Development of new MacOS-based computers from Power Computing should accelerate when new systems start appearing later this year based on the open-standard PowerPC Platform specification (PPCP).
"[PPCP] frees the field for competition," says Bill Goins, director of marketing for Power Computing. The opportunity "for vendors will be an order of magnitude greater," he adds.
Although the PPCP specification has faltered badly over the last few years and has been egregiously behind schedule--and has suffered from recent decisions by IBM and Motorola not to come out with PowerPC systems that run Windows NT--the specification now appears to be near completion. The first systems from Power Computing could appear this summer.
PPCP, formerly known as the Common Hardware Reference Design (CHRP), is intended to provide an open standard for PowerPC system designs that use industry standard components and run multiple operating systems, including Apple's (AAPL) Mac OS, AIX, and Microsoft's Windows NT.
The problem to date for Power Computing has been that clone manufacturers have had to receive certification from Apple before they ship systems, a time-consuming process which slows down the development of new computers, according to Goins. PPPC will change all of this since it will be an open standard not tied directly to Apple.
Even Apple thinks so. "The whole problem with the way MacOS and hardware development had historically been done at Apple was that in addition to certifying how the OS works on clones, we had to certify our own software on [numerous] hardware systems. This has been a nightmare," says Pieter Hartsook, vice president of marketing research and analysis at Apple. Last year when Gilbert Amelio took the helm of Apple, he pledged to simplify the design process by reducing the number of different computer designs Apple uses, Hartsook notes.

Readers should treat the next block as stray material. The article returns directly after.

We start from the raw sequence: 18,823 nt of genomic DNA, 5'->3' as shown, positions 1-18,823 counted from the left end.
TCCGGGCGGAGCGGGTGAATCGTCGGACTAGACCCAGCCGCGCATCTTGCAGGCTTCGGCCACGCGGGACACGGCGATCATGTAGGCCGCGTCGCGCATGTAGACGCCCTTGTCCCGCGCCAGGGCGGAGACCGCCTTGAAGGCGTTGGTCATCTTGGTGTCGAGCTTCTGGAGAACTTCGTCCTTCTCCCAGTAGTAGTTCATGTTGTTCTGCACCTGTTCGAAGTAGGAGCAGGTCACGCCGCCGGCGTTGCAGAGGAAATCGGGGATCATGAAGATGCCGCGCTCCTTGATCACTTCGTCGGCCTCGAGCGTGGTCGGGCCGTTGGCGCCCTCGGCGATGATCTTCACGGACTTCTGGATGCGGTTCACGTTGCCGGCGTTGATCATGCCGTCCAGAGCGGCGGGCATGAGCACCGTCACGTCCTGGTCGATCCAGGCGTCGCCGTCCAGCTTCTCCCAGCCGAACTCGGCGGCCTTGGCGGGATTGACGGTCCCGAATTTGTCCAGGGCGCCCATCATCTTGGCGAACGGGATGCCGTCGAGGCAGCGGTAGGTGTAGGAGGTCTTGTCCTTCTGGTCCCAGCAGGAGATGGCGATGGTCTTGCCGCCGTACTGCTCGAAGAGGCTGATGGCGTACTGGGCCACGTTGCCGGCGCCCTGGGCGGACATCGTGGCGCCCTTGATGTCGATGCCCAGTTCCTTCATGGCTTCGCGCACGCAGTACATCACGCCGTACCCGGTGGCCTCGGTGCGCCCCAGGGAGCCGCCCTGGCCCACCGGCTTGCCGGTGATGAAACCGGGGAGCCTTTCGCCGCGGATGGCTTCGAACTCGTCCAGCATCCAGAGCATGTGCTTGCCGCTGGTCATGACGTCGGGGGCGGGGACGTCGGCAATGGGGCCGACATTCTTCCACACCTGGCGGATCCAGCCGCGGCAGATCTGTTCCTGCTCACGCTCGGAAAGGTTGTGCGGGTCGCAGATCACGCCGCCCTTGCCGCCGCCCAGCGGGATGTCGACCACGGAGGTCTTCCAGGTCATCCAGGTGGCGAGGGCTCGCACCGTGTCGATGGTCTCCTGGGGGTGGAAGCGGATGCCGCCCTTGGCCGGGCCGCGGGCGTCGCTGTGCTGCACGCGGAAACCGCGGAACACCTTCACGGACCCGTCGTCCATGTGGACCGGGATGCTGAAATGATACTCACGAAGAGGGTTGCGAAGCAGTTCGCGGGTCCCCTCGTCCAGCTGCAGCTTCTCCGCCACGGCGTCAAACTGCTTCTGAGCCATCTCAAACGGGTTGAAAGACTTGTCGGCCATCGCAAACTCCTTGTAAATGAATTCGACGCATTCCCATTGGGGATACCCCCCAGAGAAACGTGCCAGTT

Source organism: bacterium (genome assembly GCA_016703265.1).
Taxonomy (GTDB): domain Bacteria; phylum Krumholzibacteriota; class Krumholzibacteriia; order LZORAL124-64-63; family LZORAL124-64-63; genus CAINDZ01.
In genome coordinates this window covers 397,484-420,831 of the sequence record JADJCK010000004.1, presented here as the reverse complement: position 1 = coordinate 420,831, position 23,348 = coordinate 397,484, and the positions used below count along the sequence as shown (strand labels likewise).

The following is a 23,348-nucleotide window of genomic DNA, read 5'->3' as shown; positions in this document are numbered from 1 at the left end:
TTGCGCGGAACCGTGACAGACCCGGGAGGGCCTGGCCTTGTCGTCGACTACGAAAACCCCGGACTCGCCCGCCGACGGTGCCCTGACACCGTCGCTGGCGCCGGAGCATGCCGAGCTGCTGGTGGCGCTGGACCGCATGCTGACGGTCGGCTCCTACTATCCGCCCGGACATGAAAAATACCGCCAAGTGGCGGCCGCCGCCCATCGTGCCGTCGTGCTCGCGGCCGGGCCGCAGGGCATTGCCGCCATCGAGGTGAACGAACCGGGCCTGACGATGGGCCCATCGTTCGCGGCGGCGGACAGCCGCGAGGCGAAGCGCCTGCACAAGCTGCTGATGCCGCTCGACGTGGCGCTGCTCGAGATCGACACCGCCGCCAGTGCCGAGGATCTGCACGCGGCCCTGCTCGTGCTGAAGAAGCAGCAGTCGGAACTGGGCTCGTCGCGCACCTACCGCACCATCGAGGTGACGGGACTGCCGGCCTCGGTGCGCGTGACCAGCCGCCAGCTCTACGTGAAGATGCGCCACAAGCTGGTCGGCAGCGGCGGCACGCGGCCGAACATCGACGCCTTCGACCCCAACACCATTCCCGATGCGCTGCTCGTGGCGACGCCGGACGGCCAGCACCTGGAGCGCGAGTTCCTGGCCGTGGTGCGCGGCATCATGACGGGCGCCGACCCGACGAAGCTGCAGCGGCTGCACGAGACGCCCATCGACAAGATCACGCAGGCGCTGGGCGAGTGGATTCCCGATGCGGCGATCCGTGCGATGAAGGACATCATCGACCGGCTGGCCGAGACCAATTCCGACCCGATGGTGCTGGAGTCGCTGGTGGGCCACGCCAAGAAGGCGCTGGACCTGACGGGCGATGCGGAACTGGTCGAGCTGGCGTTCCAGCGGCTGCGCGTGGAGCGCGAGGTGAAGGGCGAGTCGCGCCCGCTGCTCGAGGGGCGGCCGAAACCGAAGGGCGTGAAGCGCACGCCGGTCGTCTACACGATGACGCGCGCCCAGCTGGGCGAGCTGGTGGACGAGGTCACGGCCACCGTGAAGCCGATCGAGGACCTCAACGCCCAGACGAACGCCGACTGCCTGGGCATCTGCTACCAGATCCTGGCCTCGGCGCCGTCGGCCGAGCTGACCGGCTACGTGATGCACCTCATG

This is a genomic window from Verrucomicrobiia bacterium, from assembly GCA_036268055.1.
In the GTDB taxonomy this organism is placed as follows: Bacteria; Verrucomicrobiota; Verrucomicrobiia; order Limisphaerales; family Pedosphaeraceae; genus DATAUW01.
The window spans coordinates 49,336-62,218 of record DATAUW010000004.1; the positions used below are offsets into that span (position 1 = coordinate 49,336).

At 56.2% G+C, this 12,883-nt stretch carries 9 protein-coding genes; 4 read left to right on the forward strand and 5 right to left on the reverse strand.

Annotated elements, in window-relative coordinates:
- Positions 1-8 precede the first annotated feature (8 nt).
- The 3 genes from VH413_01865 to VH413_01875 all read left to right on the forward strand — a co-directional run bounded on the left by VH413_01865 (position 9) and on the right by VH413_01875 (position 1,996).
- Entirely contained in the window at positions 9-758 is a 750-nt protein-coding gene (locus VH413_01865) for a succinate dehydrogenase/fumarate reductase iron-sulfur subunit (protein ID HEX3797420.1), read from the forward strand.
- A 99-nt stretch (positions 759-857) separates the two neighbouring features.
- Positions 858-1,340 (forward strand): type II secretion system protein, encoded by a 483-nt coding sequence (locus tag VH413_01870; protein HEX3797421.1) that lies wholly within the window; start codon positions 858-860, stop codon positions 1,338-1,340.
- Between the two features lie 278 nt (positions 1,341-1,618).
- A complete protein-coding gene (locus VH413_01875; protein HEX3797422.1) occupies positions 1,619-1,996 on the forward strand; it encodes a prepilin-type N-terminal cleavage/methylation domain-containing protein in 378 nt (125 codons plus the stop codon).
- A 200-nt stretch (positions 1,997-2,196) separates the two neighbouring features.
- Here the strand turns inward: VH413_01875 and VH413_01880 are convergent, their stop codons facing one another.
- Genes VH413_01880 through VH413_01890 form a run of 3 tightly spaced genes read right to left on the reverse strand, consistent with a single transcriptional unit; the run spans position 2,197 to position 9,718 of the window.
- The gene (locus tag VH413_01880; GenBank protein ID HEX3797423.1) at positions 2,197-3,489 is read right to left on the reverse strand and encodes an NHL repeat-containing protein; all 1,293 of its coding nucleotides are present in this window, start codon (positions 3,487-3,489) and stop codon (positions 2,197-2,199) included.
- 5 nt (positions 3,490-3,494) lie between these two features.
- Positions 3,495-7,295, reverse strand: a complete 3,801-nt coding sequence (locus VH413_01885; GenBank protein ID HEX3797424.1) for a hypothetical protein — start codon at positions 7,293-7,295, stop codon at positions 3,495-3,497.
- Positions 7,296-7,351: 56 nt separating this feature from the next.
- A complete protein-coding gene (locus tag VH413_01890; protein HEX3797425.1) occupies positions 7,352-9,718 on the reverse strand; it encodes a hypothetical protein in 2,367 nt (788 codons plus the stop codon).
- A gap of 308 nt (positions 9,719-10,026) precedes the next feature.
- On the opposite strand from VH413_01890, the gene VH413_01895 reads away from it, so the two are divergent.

With PPCP, it will only be necessary to make sure a system is compliant with the PPCP specification. This allows for more flexiblity in Mac clone designs, and could pave the way for Mac-based network computers and a greater variety of notebooks, among other things. The benefit for consumers will be more rapid advances in the performance of systems as well as an increased supply of systems as vendors draw on a larger pool of component suppliers.
Power Computing believes that the current certification process is "an artificial limit on the rate of change," according to Goins.
The PPCP specification will "free the engineers to move platforms forward rather than to try and certify some unusual hardware configurations," Hartsook says. For licensees, that means greater freedom in designing their systems and no required specialized support from Apple's engineers "to make sure it runs," Hartsook adds.
For example, while processor speeds have continued to jump upwards to as high as 250 MHz, bus speeds (the speeds at which the processor talks to the rest of the system) have been limited to 50 MHz in most systems. Both Goins and representatives from IBM said that the PPCP spec will allow bus speeds of 75 MHz to 80 MHz, possibly as soon as this summer.
The faster bus speeds are badly needed for super-fast processors such as the 500-MHz chip from Exponential as well as upcoming PowerPC 603e and 604e processors that will run at clock speeds of 300 MHz.
Apple, for its part, expects that customers will be able to take the PPCP systems it ships and run either the Mac OS or Windows NT, Hartsook said. He added that most customers will not opt for dual-boot configurations--where the user can boot two OSs on one system--but rather PPCP will give users flexibility in how they deploy their systems throughout the company.
He gave the example of an IS manager who wants to run some boxes on NT and others on the Mac OS. Hartsook was quick to point out that Apple would probably not ship systems with NT, this would be left to the customer to install.